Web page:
It’s been a tragic holiday break for far too many families, friends and communities. From a toddler on Christmas day to kids innocently playing on the beach, to boaties and others engaged in recreational pursuits. Nine people in the holiday period alone, bringing the 2014 total to 90 lives lost. Clearly, as much as we do, there is still much more to be done to educate, inform and help people enjoy the water safely; notwithstanding the fact that accidents happen.

We commend our Surf, Coastguard and Helicopter rescue services and go back to asking people to take a much more active role themselves and to think more intently about their personal approach to water safety.  Leading up to Christmas we reminded people of the following simple water safe approaches, and as our long sunny days continue we ask you to keep them front of mind. Over the coming weeks we’ll be focusing on each of these messages in a little more detail. 

  1.  Active Adult Supervision – whether by the home pool, the local hot pools, at the riverside or beach, please actively supervise younger ones. We want to focus on this one this week.  Active supervision means that keep them within sight, sound and reach, without distraction, focused solely on that one task. For older ones it’s about knowing exactly where they are and what they are doing.  For larger groups, take turns to have someone actively on duty as the ‘active supervisor’ within the adults is a great idea.  They need to be able to see where the young ones are, what the water is doing and how to prevent anyone getting into difficulty in the first place.  They should also have some form of communication device in case the unexpected happens. If you’re travelling to unfamiliar places identify potential hazards to young children so you can eliminate or minimise the risk.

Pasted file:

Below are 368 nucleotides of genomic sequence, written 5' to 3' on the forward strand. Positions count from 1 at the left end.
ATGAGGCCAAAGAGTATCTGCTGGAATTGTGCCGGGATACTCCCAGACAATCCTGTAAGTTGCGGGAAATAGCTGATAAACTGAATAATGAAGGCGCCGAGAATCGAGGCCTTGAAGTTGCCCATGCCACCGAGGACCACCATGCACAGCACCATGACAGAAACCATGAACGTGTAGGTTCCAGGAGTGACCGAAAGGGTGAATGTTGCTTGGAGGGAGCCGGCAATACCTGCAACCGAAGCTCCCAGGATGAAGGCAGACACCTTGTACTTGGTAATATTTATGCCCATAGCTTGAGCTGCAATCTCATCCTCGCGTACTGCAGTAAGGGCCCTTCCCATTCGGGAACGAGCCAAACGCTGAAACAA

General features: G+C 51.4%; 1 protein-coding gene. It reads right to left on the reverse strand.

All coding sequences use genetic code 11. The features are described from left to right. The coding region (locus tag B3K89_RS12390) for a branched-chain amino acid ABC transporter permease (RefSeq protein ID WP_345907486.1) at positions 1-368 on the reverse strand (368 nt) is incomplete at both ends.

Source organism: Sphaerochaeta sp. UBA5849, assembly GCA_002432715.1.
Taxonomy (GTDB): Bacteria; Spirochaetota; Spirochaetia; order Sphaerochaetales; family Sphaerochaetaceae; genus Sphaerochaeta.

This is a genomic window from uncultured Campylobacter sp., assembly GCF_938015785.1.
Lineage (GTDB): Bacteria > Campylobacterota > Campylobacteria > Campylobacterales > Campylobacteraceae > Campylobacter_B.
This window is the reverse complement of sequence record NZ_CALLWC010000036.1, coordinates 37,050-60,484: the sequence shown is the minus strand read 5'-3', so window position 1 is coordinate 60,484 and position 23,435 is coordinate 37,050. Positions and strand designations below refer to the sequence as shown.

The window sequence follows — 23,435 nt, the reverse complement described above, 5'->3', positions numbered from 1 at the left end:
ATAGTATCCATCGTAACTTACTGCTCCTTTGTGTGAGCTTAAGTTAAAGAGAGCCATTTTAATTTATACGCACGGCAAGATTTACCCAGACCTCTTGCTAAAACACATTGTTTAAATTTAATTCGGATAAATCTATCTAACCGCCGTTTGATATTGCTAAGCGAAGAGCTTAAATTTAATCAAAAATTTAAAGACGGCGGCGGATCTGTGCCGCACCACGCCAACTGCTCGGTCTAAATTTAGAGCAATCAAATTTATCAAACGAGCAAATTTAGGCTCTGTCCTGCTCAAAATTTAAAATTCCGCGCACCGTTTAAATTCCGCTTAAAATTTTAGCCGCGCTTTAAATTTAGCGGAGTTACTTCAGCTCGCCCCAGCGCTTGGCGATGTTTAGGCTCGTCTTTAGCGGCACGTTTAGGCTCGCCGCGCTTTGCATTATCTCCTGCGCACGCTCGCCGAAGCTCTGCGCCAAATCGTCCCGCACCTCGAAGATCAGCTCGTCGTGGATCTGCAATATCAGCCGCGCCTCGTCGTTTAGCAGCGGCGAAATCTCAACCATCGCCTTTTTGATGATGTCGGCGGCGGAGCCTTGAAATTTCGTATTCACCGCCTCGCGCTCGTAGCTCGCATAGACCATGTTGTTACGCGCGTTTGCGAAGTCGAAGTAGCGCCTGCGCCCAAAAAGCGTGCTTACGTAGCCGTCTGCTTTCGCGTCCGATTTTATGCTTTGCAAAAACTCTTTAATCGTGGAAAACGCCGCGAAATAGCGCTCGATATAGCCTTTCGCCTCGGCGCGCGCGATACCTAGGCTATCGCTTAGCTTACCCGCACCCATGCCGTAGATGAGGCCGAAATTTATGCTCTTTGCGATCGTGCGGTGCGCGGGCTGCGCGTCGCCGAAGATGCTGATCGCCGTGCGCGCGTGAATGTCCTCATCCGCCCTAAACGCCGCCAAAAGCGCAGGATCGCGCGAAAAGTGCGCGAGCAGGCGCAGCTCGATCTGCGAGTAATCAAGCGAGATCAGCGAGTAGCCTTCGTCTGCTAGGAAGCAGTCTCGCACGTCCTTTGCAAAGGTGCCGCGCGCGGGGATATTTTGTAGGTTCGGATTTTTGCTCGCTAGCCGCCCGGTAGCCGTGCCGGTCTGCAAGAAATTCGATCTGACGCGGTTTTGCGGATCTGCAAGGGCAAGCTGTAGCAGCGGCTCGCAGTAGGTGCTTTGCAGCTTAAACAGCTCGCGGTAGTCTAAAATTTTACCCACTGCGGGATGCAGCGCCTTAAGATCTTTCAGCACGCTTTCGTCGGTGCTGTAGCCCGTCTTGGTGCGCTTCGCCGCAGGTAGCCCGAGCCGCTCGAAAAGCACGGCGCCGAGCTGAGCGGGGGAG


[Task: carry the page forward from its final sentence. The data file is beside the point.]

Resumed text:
2. If you’re heading to the beach, choose one patrolled by lifeguards, and swim between the flags. This where they have deemed it safest to swim. If there are no patrols consider whether it is safe to swim and if in doubt, don’t go out.
  3. If you are unfamiliar with the place you are enjoying then ask the locals or lifeguards and do a little homework before you go.  Rips, rivers, currents, eddies and river mouths can all present challenges so take time to understand how the water is moving before you go in.  Also make sure you know where and how you are going to get out.
  4. Wear a lifejacket – remind people about the new Bylaw that requires everyone to wear a lifejacket when on vessels of 6 metres or less.
  5. Carry two forms of communication – mobile phone (in a waterproof bag), VHF radio, flares or beacon.
  6. Weather can change quickly without warning. Stay ahead of it, and if in doubt don’t go out.
  7. Remember, if you’re the skipper you are in charge and must be responsible for all on board.
  8. Avoid excessive alcohol.

Please take these eight simple points to heart and whatever you are doing, swimming, fishing, surfing, sailing, boating or just messing about in the water ….have fun and enjoy our beautiful waters, safely.

Together we can crack it,

Jonny Gritt

Chief Executive